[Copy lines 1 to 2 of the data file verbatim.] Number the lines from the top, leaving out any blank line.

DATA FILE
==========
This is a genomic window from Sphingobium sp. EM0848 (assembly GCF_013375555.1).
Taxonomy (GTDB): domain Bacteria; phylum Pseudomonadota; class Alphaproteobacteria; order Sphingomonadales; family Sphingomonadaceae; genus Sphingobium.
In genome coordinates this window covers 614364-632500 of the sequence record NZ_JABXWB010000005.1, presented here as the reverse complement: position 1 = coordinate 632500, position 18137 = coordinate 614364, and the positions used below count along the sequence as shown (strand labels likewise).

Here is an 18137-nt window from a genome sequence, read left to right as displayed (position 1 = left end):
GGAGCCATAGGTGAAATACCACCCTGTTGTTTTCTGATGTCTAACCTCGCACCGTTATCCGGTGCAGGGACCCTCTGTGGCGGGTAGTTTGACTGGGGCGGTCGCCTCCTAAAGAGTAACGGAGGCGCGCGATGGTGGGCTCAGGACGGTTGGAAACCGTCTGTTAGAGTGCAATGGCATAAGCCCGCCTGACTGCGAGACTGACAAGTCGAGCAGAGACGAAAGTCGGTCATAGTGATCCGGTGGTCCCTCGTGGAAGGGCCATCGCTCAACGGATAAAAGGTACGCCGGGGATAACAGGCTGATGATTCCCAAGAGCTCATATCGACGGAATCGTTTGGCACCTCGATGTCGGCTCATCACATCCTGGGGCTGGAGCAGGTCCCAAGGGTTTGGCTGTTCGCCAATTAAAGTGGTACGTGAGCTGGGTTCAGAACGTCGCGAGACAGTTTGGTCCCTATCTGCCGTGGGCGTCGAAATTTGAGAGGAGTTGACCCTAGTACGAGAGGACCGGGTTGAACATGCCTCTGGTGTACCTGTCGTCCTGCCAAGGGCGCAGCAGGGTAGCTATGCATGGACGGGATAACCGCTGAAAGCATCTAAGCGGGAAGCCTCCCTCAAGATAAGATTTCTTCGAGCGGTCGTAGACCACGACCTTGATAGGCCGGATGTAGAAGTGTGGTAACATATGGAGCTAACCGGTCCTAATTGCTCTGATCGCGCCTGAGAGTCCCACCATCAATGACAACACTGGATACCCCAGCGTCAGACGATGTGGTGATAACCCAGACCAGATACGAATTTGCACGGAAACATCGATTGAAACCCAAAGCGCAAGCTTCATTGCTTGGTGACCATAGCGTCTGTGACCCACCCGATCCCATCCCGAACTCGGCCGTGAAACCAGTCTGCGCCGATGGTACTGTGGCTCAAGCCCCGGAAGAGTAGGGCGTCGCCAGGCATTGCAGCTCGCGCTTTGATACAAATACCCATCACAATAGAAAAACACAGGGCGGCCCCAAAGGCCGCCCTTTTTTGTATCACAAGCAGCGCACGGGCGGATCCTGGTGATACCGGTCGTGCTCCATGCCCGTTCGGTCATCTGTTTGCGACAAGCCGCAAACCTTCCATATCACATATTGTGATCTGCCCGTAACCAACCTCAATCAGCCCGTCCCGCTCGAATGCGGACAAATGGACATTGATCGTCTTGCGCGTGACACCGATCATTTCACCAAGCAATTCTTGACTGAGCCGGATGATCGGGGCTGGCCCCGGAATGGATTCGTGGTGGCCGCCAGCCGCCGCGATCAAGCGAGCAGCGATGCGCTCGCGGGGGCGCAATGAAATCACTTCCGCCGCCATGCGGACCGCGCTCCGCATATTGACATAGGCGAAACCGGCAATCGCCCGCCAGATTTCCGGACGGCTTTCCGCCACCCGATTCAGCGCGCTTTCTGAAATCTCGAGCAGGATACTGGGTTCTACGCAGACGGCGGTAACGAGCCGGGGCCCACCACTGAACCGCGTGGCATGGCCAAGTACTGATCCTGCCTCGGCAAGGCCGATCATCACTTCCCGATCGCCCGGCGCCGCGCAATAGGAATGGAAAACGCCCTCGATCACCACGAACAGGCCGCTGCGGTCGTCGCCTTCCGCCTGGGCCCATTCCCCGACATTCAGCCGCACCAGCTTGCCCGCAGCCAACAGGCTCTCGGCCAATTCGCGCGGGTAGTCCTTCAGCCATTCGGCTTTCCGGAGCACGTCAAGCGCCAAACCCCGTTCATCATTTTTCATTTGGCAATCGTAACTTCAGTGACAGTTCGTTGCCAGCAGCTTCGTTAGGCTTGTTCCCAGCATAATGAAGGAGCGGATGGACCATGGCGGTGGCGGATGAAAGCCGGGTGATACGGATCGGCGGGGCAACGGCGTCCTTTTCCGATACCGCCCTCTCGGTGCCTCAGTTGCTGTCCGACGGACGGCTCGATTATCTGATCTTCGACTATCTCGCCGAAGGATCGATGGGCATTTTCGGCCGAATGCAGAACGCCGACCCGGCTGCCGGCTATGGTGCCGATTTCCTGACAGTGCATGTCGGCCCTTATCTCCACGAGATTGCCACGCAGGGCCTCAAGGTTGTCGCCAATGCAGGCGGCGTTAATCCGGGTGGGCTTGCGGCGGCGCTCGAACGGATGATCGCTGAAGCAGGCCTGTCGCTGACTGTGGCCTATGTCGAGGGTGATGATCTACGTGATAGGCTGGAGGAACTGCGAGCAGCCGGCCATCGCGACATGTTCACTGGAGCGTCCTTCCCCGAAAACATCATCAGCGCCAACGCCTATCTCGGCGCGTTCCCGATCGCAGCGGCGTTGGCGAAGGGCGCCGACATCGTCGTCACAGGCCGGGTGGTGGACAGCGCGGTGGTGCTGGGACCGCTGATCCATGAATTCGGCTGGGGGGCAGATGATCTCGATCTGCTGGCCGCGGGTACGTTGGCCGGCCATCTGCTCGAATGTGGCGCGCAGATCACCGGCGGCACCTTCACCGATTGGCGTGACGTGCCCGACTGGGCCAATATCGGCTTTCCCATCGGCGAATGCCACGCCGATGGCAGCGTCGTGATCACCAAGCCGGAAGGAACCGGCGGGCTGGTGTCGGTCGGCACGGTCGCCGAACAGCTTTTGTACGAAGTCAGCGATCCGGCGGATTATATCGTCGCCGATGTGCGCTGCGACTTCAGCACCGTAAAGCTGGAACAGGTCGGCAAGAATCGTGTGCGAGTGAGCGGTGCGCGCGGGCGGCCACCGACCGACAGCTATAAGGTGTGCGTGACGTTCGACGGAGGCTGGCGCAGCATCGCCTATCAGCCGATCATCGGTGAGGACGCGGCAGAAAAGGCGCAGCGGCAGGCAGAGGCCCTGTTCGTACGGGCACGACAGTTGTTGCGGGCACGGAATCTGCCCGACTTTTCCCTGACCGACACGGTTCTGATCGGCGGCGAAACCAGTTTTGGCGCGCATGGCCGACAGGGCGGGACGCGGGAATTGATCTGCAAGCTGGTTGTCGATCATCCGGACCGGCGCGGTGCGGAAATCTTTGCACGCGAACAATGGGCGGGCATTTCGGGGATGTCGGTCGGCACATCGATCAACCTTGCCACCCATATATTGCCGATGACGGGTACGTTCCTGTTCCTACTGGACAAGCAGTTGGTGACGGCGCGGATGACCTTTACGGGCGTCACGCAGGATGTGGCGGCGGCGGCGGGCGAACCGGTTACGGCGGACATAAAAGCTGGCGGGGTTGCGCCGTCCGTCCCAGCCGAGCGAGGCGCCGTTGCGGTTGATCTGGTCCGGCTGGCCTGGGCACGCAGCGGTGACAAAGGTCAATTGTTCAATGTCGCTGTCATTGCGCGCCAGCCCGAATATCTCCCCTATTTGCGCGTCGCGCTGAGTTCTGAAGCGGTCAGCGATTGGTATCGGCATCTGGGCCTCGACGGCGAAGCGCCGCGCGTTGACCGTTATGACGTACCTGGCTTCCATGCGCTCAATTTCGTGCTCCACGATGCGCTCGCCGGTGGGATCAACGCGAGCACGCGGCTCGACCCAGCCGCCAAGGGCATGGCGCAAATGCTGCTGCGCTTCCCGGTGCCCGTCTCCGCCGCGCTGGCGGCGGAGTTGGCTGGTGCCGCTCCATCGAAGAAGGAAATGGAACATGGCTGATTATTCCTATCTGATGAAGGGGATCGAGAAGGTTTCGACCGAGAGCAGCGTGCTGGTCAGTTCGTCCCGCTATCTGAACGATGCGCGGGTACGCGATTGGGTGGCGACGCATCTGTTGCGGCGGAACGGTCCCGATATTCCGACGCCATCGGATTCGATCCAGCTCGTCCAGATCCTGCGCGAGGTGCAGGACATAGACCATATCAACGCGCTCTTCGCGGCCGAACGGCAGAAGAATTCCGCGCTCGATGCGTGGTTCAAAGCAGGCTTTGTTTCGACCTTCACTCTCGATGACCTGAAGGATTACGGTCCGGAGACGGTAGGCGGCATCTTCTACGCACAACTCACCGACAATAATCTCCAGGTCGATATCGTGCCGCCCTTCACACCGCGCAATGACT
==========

This is a genomic window from Sphingobium sp. EM0848 (assembly GCF_013375555.1).
Taxonomy (GTDB): domain Bacteria; phylum Pseudomonadota; class Alphaproteobacteria; order Sphingomonadales; family Sphingomonadaceae; genus Sphingobium.